Why You Should Cut These Red Berries Off of Your Bushes
Boy do I remember these plants from my childhood. Every house in my neighborhood in Baton Rouge had them. We would use the berries as "ammo" in our childhood game of war. The berries were not the ammo of choice, but they were a close second to a good hard spikey pine cone (those could do some damage). But if you got close enough to someone with a handful of Nandina berries, you could inflict some stinging pain.
Now I have some bad news if you love these bushes. The berries are killing songbirds all across the country. Horticultural experts are encouraging you to cut off the berries from these bushes and compost them. Birds often mistake them for food. The National Institute for Health says the seeds of these berries contain a ton of cyanide and cause a "swift and extremely painful death."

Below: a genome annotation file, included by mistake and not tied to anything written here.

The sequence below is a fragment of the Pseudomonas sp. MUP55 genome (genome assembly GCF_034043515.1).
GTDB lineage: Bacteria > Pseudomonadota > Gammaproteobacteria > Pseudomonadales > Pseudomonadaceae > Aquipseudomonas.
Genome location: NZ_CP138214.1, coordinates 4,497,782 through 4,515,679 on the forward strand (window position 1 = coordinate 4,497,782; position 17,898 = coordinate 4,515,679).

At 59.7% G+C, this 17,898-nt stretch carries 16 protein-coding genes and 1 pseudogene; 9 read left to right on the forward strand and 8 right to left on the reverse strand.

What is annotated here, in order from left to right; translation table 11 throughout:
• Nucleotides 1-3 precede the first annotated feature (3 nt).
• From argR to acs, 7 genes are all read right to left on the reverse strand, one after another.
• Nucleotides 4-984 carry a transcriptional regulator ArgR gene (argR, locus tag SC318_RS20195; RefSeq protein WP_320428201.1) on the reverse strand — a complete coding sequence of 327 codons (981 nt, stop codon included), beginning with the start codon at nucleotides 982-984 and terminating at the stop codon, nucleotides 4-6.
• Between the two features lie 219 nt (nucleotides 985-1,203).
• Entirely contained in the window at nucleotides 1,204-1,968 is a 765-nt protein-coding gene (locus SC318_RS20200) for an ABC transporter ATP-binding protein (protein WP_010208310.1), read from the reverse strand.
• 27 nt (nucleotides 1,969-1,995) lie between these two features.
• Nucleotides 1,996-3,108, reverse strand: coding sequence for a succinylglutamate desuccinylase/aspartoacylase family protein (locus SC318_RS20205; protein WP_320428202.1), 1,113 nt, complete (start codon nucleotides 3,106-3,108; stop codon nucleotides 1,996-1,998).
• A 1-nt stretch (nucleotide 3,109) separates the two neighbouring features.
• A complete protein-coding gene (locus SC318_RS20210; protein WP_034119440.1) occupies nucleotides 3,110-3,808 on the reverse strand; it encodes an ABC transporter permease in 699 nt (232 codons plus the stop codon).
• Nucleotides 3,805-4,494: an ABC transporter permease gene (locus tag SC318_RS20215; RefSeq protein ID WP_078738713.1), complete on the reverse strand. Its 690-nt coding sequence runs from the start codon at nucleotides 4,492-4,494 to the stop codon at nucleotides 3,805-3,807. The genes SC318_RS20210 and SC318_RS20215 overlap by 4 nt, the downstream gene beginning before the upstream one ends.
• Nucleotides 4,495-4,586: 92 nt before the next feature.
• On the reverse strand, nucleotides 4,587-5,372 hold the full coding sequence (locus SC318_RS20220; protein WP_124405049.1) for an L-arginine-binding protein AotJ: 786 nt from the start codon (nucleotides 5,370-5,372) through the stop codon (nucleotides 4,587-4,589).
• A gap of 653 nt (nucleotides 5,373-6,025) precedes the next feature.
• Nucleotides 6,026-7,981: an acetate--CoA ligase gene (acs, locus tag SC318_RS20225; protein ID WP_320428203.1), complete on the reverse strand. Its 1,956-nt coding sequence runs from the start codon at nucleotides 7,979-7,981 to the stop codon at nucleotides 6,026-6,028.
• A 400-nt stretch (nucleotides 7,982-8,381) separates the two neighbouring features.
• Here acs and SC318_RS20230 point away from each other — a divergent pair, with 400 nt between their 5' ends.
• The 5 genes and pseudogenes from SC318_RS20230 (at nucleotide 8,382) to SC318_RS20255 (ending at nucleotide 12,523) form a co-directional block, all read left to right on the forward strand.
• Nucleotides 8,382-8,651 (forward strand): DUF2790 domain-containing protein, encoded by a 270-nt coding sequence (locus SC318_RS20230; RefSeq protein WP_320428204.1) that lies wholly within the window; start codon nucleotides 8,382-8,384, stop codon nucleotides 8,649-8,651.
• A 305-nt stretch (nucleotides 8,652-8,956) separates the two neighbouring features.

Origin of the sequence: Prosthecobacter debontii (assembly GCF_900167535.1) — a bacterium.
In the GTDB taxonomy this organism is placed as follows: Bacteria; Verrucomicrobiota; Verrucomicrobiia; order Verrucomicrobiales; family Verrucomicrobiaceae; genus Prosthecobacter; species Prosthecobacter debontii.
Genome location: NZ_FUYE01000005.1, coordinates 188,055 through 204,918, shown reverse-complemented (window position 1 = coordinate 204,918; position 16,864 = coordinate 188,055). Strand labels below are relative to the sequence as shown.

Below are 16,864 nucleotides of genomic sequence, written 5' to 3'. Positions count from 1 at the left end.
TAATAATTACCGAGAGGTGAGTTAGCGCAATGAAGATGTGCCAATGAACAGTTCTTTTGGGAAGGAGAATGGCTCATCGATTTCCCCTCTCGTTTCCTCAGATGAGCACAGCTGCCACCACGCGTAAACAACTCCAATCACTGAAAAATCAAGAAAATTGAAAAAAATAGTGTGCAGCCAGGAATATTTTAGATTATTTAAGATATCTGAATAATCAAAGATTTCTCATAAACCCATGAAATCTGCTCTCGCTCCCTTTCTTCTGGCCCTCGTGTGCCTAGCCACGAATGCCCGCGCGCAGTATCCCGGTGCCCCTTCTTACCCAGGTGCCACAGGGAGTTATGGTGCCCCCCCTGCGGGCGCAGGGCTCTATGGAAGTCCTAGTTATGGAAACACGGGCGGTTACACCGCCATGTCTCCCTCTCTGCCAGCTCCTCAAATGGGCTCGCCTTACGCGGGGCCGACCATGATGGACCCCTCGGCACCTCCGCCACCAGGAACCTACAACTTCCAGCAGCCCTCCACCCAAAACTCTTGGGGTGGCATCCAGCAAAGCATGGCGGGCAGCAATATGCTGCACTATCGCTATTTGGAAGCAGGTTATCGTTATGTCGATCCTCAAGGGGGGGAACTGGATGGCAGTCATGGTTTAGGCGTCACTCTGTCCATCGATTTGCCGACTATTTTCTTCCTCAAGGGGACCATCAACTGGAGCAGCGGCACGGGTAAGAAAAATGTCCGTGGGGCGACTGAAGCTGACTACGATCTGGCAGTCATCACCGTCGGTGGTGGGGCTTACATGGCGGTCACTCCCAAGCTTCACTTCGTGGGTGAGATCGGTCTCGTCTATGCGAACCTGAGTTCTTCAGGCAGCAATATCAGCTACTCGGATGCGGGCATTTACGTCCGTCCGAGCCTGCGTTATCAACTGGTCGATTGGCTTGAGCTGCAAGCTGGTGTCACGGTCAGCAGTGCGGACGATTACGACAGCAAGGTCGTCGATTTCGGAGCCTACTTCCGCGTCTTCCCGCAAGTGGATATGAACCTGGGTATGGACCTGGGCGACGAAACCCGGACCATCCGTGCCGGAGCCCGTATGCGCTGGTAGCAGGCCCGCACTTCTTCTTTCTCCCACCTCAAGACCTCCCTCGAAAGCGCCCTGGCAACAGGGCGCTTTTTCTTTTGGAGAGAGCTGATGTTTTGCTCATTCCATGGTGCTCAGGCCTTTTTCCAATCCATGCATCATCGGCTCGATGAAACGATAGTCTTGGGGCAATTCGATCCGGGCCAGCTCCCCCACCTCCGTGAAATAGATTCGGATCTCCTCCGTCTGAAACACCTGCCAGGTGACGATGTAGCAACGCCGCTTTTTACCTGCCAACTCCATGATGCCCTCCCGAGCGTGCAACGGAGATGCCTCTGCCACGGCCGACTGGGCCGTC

Autopsies of these dead birds show serious lung, kidney and liver damage. The birds rely on all kinds of ornamental fruits from nature. A report by the NIH says robins, mockingbirds and Cedar Waxwings (songbirds) are the hardest hit by these nandina berries.
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